The federal trademark application and registration process isn’t quick. Take a look at the Trademark Timeline infographic below, and you’ll see that the total time from application filing to registration could vary—anywhere from seven months to two years or more!
The United States Patent and Trademark Office (USPTO) processes all federal trademark applications, and according to the USPTO website:
“It is difficult to predict exactly how long it will take an application to mature into a registration, because there are so many factors that can affect the process. However, the total time for an application to be processed may be anywhere from almost a year to several years, depending on the basis for filing, and the legal issues which may arise in the examination of the application.”
After you file your trademark application, you’re at the mercy of the USPTO. As you can see in the Trademark Timeline infographic included at the end of this article, it could take up to three months for your application to be reviewed after you submit it. And that’s just the beginning!
Office Action Delays
If the Examining Attorney finds issues with your application that would keep it from being approved, you’ll receive an Office Action, which you need to respond to or your application will be considered abandoned. When you respond to an Office Action, the Examiner has to review your response and could determine that it wasn’t satisfactory. That means you’ll get a second or possibly final Office Action and the process repeats.
You also have the choice to respond to the second Office Action or file a Request for Reconsideration of Final Action, which enables you to enter additional evidence supporting your position in the application record and then appeal the Examiner’s refusal by submitting a Notice of Appeal to the Trademark Trial and Appeal Board. At that point, your file is sent to the Trademark Trial and Appeal Board and formal litigation will begin, which can take months or years. Don’t let anyone fool you—federal litigation is serious business!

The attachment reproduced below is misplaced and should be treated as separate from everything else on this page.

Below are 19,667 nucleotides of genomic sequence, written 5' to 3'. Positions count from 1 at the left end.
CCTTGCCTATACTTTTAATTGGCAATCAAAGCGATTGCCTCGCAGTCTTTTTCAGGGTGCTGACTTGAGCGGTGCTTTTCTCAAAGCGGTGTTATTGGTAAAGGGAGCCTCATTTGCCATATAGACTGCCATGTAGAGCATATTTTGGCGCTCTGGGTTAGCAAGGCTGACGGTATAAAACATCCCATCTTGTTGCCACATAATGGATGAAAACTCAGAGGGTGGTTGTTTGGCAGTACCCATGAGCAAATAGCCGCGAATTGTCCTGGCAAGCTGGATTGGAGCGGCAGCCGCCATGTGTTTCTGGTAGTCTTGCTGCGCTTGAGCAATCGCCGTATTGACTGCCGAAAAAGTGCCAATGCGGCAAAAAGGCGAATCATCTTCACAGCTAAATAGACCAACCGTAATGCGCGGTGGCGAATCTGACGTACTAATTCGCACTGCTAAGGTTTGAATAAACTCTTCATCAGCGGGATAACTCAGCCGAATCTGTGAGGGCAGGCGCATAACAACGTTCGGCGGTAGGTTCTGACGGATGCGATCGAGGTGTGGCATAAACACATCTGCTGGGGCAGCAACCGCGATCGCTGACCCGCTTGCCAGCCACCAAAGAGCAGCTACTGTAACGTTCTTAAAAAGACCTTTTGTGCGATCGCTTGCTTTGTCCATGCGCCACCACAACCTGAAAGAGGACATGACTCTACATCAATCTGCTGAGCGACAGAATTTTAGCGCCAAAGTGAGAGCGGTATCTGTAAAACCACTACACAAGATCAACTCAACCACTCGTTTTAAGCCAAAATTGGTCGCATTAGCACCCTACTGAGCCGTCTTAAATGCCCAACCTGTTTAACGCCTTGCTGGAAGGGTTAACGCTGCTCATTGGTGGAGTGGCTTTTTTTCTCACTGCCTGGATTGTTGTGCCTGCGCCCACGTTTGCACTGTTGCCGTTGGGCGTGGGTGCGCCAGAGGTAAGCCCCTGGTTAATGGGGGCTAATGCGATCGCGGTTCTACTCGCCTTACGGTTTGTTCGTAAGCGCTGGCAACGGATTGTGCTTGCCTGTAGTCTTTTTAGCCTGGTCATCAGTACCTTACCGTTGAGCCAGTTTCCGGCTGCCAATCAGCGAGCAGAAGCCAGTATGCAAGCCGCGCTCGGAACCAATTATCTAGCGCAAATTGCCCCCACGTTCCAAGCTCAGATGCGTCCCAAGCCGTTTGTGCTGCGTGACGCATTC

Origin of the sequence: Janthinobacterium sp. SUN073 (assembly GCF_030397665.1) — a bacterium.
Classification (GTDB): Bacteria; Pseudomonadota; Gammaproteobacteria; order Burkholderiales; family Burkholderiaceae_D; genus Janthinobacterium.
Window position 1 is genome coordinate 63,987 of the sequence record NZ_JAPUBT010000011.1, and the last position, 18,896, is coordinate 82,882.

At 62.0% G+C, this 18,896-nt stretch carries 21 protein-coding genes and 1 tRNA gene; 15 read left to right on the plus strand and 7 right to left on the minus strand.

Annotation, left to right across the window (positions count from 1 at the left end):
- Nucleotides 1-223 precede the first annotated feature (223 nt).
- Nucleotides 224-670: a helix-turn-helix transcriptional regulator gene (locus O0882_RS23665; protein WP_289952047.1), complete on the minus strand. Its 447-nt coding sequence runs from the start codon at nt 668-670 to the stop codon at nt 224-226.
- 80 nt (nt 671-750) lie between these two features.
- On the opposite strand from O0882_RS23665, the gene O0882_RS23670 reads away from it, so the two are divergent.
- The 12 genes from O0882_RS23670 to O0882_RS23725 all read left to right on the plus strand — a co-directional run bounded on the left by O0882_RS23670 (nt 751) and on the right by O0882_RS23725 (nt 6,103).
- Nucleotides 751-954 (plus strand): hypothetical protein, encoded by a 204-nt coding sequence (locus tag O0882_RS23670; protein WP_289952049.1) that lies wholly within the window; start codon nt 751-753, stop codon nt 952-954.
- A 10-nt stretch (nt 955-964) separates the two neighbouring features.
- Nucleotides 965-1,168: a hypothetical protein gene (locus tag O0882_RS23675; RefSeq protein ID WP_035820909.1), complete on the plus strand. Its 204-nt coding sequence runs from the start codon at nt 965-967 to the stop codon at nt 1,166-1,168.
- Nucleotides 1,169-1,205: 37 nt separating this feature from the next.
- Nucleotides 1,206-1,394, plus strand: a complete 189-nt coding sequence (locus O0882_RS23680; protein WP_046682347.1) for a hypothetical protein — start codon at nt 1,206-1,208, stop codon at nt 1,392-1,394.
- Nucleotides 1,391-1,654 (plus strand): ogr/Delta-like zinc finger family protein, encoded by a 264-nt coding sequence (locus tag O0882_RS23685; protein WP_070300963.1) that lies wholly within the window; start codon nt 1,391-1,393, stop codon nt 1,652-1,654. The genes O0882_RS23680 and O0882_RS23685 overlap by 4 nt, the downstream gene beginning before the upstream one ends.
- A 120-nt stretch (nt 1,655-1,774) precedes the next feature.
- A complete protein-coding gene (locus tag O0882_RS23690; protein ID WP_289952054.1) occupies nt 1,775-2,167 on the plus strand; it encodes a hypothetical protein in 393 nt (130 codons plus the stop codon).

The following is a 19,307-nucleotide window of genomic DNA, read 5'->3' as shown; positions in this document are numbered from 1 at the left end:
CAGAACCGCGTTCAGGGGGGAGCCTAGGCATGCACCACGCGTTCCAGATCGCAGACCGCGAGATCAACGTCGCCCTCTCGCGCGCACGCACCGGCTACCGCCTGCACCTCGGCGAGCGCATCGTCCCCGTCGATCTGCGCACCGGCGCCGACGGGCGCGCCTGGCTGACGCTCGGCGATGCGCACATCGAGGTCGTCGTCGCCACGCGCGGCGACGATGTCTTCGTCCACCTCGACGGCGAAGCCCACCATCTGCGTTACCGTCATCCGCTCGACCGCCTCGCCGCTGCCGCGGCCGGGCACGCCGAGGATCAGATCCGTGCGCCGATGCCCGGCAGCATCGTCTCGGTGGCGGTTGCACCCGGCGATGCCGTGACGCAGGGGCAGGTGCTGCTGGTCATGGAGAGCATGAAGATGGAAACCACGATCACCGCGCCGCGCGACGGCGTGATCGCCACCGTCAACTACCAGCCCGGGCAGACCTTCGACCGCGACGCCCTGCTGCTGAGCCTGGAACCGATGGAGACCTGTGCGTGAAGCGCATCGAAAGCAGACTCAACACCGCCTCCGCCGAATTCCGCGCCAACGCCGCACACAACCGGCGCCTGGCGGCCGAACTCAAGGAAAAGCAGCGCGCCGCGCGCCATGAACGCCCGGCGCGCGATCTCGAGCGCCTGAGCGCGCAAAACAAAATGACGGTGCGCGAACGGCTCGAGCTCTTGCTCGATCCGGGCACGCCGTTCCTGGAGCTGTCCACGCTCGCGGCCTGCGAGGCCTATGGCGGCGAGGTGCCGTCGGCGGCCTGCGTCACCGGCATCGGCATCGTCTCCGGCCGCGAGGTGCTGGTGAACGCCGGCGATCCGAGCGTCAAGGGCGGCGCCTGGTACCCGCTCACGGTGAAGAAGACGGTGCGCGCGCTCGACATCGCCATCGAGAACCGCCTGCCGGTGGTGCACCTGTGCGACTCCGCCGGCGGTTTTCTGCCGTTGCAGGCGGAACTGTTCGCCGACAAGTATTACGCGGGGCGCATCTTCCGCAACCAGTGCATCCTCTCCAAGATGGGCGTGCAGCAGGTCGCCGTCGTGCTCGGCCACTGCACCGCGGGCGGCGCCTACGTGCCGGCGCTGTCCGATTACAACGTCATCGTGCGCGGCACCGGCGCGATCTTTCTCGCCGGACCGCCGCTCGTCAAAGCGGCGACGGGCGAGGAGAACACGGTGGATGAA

Once the Examiner determines there are no problems with your application, it goes to publication in the Official Gazette, the official journal of the USPTO, which gives third parties 30 days to oppose the registration of your mark. For example, another company might claim to have common law rights to the mark that give it priority over your use of the mark.
Any oppositions will delay the process. Furthermore, not only can third parties file a Notice of Opposition, but they can file a Request for Extension of Time to Oppose, which could make the process go beyond 30 days.
Even if no one opposes your mark during the opposition period, it still takes two to three months to receive a Certificate of Registration from the USPTO if your application was for a mark that is already being used in commerce. At this point, you can use the federal trademark registration symbol.
If your mark was filed based on your intention to use it in commerce (meaning you haven’t used the mark in interstate commerce yet), you’ll receive a Notice of Allowance at this point in the process. You’ll have six months to file an acceptable Statement of Use or Request an Extension of Time to File a Statement of Use to receive an additional six months to put your mark in commercial use (you can file up to five extension requests, effectively extending the pendency of your application for 30 months). When the Statement of Use is approved, your mark will finally register.
Once your trademark is federally registered, the process isn’t complete. You still need to follow some trademark renewal and maintenance steps.
Before the sixth year after registration, you need to file a Declaration of Continued Use showing that you’re still using the mark in commerce as it was registered.
Finally, before the tenth year after registration, you need to file another Declaration of Continued Use and an Application for Renewal. If you don’t file these documents on time, your federal trademark registration will be cancelled.
3 Ways to Speed up the Trademark Application and Registration Process
There are a few things you can do to speed up the trademark application and registration process:
- Conduct a comprehensive trademark search before you complete and file your application to uncover as many possible conflicts as possible.
- Make sure you apply to register a strong mark.
- Avoid completing and filing your application yourself or using a cheap legal document service provider. Instead, get help from an intellectual property attorney who specializes in in this area of law and knows the current regulations. He or she can complete and file your application in the best way to ensure your mark gets the protection it needs and your application gets through the registration process with as few delays as possible.